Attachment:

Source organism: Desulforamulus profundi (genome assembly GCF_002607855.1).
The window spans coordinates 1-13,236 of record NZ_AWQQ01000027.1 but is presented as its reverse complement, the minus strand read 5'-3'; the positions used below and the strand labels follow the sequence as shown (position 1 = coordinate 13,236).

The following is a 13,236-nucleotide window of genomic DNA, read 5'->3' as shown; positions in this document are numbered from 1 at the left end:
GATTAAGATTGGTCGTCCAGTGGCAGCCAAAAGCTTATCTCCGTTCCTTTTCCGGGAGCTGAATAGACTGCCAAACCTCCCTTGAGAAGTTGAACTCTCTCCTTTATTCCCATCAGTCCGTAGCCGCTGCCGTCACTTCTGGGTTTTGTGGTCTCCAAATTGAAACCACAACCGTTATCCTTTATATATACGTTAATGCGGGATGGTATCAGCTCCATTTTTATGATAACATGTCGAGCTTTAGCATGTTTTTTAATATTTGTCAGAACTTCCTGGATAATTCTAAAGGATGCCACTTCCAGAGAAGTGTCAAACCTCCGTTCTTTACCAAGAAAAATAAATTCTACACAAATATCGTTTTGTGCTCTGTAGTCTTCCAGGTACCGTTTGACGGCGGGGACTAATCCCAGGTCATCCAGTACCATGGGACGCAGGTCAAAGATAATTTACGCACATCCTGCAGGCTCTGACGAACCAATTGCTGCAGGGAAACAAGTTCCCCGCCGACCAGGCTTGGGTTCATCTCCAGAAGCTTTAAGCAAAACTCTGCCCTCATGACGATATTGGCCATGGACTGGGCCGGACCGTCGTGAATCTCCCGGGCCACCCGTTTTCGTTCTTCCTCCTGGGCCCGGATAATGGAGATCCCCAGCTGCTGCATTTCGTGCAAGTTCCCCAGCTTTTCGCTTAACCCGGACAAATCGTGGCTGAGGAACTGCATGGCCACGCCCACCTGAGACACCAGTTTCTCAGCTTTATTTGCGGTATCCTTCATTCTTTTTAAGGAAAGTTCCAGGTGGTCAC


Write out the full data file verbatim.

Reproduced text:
Source organism: Desulforamulus profundi (genome assembly GCF_002607855.1).
The window spans coordinates 1-13,236 of record NZ_AWQQ01000027.1 but is presented as its reverse complement, the minus strand read 5'-3'; the positions used below and the strand labels follow the sequence as shown (position 1 = coordinate 13,236).

The following is a 13,236-nucleotide window of genomic DNA, read 5'->3' as shown; positions in this document are numbered from 1 at the left end:
GATTAAGATTGGTCGTCCAGTGGCAGCCAAAAGCTTATCTCCGTTCCTTTTCCGGGAGCTGAATAGACTGCCAAACCTCCCTTGAGAAGTTGAACTCTCTCCTTTATTCCCATCAGTCCGTAGCCGCTGCCGTCACTTCTGGGTTTTGTGGTCTCCAAATTGAAACCACAACCGTTATCCTTTATATATACGTTAATGCGGGATGGTATCAGCTCCATTTTTATGATAACATGTCGAGCTTTAGCATGTTTTTTAATATTTGTCAGAACTTCCTGGATAATTCTAAAGGATGCCACTTCCAGAGAAGTGTCAAACCTCCGTTCTTTACCAAGAAAAATAAATTCTACACAAATATCGTTTTGTGCTCTGTAGTCTTCCAGGTACCGTTTGACGGCGGGGACTAATCCCAGGTCATCCAGTACCATGGGACGCAGGTCAAAGATAATTTACGCACATCCTGCAGGCTCTGACGAACCAATTGCTGCAGGGAAACAAGTTCCCCGCCGACCAGGCTTGGGTTCATCTCCAGAAGCTTTAAGCAAAACTCTGCCCTCATGACGATATTGGCCATGGACTGGGCCGGACCGTCGTGAATCTCCCGGGCCACCCGTTTTCGTTCTTCCTCCTGGGCCCGGATAATGGAGATCCCCAGCTGCTGCATTTCGTGCAAGTTCCCCAGCTTTTCGCTTAACCCGGACAAATCGTGGCTGAGGAACTGCATGGCCACGCCCACCTGAGACACCAGTTTCTCAGCTTTATTTGCGGTATCCTTCATTCTTTTTAAGGAAAGTTCCAGGTGGTCAC